The race, which was postponed from Saturday due to rain and then had its own 3.5-hour rain delay, was the last opportunity of the season for a driver to fight his way into the playoff field. of 16 pilots.
It would be the only way for Dillon, 32, and his No. 3 Richard Childress Racing team to participate this season, as there were already 14 winning drivers and Dillon was mired in 19th place in the series standings.
Yet he did just that.
He escaped massive wreckage on lap 138 of 160 to take the lead, then after the rain delay he pushed Austin Cindric out of the way to take the lead with three laps to go and hung on for the win. .
In the span of three rounds, Dillon went from missing the playoffs for the second straight season to becoming the 15th seed.
“I think every time you make the playoffs, it’s validation for yourself that you’re ‘one of the guys’. You know what I mean?” said Dillon. “I think someone said we’ve made (the playoffs) five times now.
“I don’t know how many years I’ve been doing this, but every time you’re not there, it doesn’t feel good. You’re not going to the end-of-year banquet. You feel like you’ve let your guys down, you’ve let your business down.
“For me, that’s it. It’s nice to have a car that I thought we should have been in sooner than that, but no matter how you get in, you got in.
Although Dillon hasn’t led many laps this season, he has been competitive and earned two second-place finishes last weekend – at Auto Club Speedway and Talladega.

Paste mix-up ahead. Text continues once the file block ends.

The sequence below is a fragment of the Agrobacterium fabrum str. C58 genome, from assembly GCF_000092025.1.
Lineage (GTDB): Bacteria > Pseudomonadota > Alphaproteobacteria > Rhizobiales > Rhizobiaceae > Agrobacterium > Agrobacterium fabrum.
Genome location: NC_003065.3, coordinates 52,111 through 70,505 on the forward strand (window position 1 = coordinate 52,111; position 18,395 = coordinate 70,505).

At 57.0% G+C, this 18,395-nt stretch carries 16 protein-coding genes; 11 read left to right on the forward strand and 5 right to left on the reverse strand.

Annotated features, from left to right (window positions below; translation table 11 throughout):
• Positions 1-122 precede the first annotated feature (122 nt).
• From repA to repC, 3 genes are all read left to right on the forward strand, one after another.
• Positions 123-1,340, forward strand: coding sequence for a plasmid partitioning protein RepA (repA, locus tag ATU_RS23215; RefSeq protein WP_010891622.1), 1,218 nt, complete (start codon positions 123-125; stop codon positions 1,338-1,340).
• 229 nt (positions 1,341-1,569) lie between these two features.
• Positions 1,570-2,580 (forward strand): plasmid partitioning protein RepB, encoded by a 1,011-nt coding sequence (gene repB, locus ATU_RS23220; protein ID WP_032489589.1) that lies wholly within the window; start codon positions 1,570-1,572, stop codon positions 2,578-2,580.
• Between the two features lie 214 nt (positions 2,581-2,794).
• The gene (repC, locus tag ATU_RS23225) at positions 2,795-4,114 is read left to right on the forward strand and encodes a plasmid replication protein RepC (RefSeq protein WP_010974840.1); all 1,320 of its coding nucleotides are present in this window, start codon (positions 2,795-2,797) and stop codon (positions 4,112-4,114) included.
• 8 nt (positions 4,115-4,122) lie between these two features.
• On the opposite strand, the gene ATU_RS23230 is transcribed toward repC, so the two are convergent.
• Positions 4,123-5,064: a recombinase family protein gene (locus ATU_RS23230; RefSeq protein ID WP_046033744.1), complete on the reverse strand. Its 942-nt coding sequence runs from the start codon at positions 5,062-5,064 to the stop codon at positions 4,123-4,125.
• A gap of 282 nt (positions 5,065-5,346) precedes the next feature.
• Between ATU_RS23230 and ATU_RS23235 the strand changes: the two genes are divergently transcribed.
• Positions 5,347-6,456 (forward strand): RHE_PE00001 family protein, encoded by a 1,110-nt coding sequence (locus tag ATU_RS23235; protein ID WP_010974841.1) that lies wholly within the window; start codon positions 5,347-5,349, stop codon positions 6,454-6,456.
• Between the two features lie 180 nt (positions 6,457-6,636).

And he’s generally been good at superspeedway racing, having won the 2018 Daytona 500.
The debut of the Next Gen car this year brought more parity, producing the most different regular season winners since the playoff format was adapted in 2004.
“Fifteen winners or 16? It’s a testament to this car and the next generation and the competitiveness of the peloton,” said Dillon. “I don’t think there’s any other form of motorsport that has that kind of competitiveness week in and week out.
“You’re going to qualify at Watkins Glen, and from first to 20th, you look at the time sheet, and you hold your breath for a hundredth (of a second) to move you up five places.
“That’s what the Cup Series is supposed to be. It’s tough. You never give up because that’s kind of what this year has told me.
Dillon, the grandson of RCR owner Richard Childress, says his family has helped him stay grounded through the ups and downs of this Cup season.
“If you lose the love for your sport, you’re not going to perform at the highest level,” he said. “You have to find out why you come here every weekend and do it.
“For me, it’s family.”
When asked which of his four career wins he thinks has been the most important, Dillon said: “I think the next one is. You know, it’s next time. It’s a big win. It’s obviously great, and I’m going to enjoy it, celebrate it and enjoy the fact that we’re going to be able to compete with the top 16 drivers.
“But that’s the next moment, isn’t it?” You have to look forward to the next one to really see where the business is at because in this sport you are constantly judged against the guy next to you.
“So right now it feels really good. We emerged victorious. But we still have 10 weeks of that.